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Moon

China Completes Its First Lunar Return Mission 18

Posted by timothy
from the rabbit-returns dept.
China's Chang'e 5-T1 mission to the moon has not only taken some beautiful pictures of the Earth from the craft's perspective (hat tip to reader Taco Cowboy) but as of Friday evening (continental U.S. time) returned a capsule to Earth. (The capsule landed in Inner Mongolia.) From the linked article: Prior to re-entering the Earths atmosphere, the unnamed probe was travelling at 11.2 kilometres per second (25,000 miles per hour), a speed that can generate temperatures of more than 1,500 degrees Celsius (2,700 degrees Fahrenheit), the news agency reported. To slow it down, scientists let the craft "bounce" off Earths atmosphere before re-entering again and landing. ... The module would have been 413,000 kilometres from Earth at its furthest point on the mission, SASTIND said at the time. The mission was launched to test technology to be used in the Change-5, Chinas fourth lunar probe, which aims to gather samples from the moons surface and will be launched around 2017, SASTIND previously said.
Earth

New Study Shows Three Abrupt Pulses of CO2 During Last Deglaciation 124

Posted by samzenpus
from the it's-getting-hot-in-here dept.
vinces99 writes A new study shows that the increase of atmospheric carbon dioxide that contributed to the end of the last ice age more than 10,000 years ago did not occur gradually but rather was characterized by three abrupt pulses. Scientists are not sure what caused these abrupt increases, during which carbon dioxide levels rose about 10 to 15 parts per million – or about 5 percent per episode – during a span of one to two centuries. It likely was a combination of factors, they say, including ocean circulation, changing wind patterns and terrestrial processes. The finding, published Oct. 30 in the journal Nature, casts new light on the mechanisms that take the Earth in and out of ice ages.

"We used to think that naturally occurring changes in carbon dioxide took place relatively slowly over the 10,000 years it took to move out of the last ice age," said lead author Shaun Marcott, who did the work as a postdoctoral researcher at Oregon State University and is now at the University of Wisconsin-Madison. "This abrupt, centennial-scale variability of CO2 appears to be a fundamental part of the global carbon cycle."

Previous research has hinted at the possibility that spikes in atmospheric carbon dioxide may have accelerated the last deglaciation, but that hypothesis had not been resolved, the researchers say. The key to the new finding is the analysis of an ice core from the West Antarctic that provided the scientists with an unprecedented glimpse into the past."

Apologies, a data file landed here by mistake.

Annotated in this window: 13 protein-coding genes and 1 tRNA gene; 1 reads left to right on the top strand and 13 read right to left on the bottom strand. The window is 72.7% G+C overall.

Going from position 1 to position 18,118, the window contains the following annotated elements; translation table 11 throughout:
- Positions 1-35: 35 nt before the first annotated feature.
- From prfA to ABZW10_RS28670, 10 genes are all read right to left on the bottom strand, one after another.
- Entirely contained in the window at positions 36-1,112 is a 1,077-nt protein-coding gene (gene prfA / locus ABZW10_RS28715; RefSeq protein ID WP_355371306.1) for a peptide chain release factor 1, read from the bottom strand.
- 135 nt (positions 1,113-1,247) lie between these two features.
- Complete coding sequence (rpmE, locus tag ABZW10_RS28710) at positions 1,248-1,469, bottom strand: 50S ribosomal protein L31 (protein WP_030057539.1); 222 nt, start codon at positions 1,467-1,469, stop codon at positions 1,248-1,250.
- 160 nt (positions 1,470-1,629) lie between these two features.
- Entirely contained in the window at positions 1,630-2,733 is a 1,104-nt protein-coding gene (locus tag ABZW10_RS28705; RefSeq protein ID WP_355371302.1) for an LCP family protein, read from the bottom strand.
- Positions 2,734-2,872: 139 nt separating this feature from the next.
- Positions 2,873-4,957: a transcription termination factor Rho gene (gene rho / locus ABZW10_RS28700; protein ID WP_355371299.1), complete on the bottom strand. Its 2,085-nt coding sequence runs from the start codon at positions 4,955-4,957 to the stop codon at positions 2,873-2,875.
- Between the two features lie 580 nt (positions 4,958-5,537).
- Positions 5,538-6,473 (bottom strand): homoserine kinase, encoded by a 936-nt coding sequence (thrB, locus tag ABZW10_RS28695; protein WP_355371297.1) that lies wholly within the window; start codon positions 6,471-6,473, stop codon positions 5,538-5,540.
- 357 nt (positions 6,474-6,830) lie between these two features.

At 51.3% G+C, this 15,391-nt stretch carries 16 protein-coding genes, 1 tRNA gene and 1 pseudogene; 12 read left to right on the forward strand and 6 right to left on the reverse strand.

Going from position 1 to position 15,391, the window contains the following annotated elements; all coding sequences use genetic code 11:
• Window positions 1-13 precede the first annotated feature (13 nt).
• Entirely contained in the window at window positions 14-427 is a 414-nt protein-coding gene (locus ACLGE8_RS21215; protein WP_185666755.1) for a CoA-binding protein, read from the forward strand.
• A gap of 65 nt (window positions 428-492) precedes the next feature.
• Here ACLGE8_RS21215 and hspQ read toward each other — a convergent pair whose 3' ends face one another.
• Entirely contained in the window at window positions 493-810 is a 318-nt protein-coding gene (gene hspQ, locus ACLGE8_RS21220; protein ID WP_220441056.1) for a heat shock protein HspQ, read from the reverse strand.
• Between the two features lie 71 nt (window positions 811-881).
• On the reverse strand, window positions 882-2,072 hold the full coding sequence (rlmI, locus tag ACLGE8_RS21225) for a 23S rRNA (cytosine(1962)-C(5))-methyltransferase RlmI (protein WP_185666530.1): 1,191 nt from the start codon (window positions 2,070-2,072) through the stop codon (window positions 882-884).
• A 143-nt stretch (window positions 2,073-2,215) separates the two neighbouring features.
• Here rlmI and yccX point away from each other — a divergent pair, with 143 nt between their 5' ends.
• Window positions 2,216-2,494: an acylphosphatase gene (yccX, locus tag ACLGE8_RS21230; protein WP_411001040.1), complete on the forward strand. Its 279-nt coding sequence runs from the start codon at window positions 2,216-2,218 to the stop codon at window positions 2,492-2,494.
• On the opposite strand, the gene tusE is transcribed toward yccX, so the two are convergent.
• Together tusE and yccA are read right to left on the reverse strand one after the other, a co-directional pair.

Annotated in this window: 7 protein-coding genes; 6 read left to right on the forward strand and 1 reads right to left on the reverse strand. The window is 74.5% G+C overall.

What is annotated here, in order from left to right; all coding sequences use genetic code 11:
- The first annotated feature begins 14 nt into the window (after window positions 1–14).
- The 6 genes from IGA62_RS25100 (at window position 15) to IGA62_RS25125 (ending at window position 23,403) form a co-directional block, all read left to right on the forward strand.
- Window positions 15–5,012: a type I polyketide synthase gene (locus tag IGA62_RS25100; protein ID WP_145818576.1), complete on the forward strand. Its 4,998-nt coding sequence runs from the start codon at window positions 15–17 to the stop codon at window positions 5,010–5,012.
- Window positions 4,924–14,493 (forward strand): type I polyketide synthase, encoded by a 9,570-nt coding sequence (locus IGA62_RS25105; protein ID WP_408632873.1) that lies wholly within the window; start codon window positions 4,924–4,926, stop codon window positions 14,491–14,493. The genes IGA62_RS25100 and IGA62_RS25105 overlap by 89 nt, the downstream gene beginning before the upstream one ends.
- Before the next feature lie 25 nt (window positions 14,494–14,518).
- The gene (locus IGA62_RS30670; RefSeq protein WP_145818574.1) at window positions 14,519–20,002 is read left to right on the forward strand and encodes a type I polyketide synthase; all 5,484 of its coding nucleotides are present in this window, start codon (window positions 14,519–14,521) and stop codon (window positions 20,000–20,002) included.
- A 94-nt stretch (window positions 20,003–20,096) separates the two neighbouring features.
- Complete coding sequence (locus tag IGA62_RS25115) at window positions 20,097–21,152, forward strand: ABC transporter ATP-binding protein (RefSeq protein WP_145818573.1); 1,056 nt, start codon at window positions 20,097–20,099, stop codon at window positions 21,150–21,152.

Space

MIT Professor Advocates Ending Asteroid Redirect Mission To Fund Asteroid Survey 111

Posted by samzenpus
from the identify-the-problem dept.
MarkWhittington writes Professor Richard Binzel published a commentary in the journal Nature that called for two things. He proposed that NASA cancel the Asteroid Redirect Mission currently planned for the early 2020s. Instead, he would like the asteroid survey mandated by the George E. Brown, Jr. Near-Earth Object Survey Act of 2005, part of the 2005 NASA Authorization Act, funded at $200 million a year. Currently NASA funds the survey at $20 million a year, considered inadequate to complete the identification of 90 percent of hazardous near-Earth objects 140 meters or greater by 2020 as mandated by the law.
Earth

Imagining the Future History of Climate Change 474

Posted by samzenpus
from the it's-getting-hot-in-here dept.
HughPickens.com writes "The NYT reports that Naomi Oreskes, a historian of science at Harvard University, is attracting wide notice these days for a work of science fiction called "The Collapse of Western Civilization: A View From the Future," that takes the point of view of a historian in 2393 explaining how "the Great Collapse of 2093" occurred. "Without spoiling the story," Oreskes said in an interview, "I can tell you that a lot of what happens — floods, droughts, mass migrations, the end of humanity in Africa and Australia — is the result of inaction to very clear warnings" about climate change caused by humans." Dramatizing the science in ways traditional nonfiction cannot, the book reasserts the importance of scientists and the work they do and reveals the self-serving interests of the so called "carbon combustion complex" that have turned the practice of science into political fodder.

Oreskes argues that scientists failed us, and in a very particular way: They failed us by being too conservative. Scientists today know full well that the "95 percent confidence limit" is merely a convention, not a law of the universe. Nonetheless, this convention, the historian suggests, leads scientists to be far too cautious, far too easily disrupted by the doubt-mongering of denialists, and far too unwilling to shout from the rooftops what they all knew was happening. "Western scientists built an intellectual culture based on the premise that it was worse to fool oneself into believing in something that did not exist than not to believe in something that did."